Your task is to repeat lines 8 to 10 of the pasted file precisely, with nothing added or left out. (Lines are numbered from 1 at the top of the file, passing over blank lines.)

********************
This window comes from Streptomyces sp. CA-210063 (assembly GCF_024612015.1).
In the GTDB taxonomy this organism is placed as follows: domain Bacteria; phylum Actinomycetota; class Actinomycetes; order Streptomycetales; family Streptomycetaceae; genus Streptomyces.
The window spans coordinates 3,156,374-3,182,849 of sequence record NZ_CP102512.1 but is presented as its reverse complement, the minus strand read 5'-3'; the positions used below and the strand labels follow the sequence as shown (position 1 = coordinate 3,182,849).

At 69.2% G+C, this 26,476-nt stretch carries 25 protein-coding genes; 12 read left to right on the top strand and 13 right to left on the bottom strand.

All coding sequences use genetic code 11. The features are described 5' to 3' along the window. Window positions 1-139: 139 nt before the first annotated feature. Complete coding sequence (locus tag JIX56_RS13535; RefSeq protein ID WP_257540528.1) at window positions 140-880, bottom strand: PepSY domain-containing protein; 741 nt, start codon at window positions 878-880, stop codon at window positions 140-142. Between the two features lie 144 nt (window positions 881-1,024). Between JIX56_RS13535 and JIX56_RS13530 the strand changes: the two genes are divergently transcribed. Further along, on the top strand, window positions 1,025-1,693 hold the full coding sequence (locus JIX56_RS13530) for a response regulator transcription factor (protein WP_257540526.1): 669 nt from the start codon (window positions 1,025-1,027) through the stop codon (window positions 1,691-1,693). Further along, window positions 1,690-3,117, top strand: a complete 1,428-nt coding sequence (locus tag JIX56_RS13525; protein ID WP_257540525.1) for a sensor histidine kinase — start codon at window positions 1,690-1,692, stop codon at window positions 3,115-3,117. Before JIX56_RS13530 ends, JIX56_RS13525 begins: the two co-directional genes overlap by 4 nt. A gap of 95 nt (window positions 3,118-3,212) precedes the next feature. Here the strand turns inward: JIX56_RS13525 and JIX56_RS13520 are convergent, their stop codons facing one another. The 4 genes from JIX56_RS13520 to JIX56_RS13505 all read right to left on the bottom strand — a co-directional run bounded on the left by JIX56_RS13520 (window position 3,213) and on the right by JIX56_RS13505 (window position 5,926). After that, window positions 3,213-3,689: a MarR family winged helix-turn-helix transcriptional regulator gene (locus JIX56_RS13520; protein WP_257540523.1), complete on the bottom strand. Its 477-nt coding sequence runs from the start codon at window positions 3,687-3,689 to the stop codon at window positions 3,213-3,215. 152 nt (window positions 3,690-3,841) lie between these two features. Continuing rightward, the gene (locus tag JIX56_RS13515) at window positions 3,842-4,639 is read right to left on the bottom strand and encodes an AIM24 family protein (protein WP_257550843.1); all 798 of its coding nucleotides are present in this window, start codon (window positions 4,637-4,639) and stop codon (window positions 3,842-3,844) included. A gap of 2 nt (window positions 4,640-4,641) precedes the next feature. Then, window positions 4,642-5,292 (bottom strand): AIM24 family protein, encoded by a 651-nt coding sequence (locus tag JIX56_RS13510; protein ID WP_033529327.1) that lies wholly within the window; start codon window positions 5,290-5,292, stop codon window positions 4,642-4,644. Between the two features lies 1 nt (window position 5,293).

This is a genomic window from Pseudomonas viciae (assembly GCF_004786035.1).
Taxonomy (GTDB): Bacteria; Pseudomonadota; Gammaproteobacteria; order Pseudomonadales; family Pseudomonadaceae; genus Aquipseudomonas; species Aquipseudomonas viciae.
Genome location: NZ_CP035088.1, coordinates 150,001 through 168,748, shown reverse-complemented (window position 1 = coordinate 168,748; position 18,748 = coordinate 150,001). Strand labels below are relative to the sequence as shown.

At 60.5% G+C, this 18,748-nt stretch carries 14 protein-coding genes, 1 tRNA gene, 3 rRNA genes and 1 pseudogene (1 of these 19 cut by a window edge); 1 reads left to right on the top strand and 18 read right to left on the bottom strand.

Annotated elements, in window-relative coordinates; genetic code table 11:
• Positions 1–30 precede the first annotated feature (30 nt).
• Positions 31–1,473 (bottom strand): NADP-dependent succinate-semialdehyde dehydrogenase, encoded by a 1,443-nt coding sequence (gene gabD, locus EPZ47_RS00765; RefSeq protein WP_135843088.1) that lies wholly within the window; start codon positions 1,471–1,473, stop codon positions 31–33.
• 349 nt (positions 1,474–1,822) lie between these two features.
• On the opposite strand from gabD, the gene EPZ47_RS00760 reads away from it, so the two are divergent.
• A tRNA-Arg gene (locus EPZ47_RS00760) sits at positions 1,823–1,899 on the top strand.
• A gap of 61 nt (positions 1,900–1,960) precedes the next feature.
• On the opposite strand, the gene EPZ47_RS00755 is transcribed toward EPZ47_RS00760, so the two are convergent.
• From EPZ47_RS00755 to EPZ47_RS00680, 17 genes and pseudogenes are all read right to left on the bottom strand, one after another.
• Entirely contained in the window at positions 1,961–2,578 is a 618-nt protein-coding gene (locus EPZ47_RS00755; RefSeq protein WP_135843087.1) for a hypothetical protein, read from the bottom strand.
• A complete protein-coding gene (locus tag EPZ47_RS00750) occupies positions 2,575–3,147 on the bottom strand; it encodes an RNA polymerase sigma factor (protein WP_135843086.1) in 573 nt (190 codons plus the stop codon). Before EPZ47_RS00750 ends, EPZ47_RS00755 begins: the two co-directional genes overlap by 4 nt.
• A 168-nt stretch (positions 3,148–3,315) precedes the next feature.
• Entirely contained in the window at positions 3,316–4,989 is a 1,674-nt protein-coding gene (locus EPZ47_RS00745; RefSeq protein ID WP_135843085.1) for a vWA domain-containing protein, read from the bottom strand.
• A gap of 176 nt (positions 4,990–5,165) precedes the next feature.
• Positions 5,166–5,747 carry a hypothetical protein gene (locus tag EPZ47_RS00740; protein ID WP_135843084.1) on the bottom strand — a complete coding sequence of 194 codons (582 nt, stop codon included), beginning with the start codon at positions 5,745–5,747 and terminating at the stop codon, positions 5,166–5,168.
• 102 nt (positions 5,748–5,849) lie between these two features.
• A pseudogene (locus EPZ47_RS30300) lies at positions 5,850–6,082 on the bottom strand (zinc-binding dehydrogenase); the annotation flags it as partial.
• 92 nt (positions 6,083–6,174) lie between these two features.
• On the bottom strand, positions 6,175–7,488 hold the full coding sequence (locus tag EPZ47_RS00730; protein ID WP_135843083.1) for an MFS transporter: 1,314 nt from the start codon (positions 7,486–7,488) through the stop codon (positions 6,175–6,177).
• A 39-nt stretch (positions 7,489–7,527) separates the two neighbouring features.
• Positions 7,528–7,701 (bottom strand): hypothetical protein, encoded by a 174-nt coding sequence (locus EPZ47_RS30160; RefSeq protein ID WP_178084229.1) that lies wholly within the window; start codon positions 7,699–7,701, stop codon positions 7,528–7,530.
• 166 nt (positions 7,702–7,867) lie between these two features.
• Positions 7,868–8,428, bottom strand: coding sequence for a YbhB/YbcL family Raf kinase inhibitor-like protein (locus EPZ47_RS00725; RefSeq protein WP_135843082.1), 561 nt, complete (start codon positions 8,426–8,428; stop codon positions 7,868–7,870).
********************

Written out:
Genome location: NZ_CP035088.1, coordinates 150,001 through 168,748, shown reverse-complemented (window position 1 = coordinate 168,748; position 18,748 = coordinate 150,001). Strand labels below are relative to the sequence as shown.

At 60.5% G+C, this 18,748-nt stretch carries 14 protein-coding genes, 1 tRNA gene, 3 rRNA genes and 1 pseudogene (1 of these 19 cut by a window edge); 1 reads left to right on the top strand and 18 read right to left on the bottom strand.

Annotated elements, in window-relative coordinates; genetic code table 11: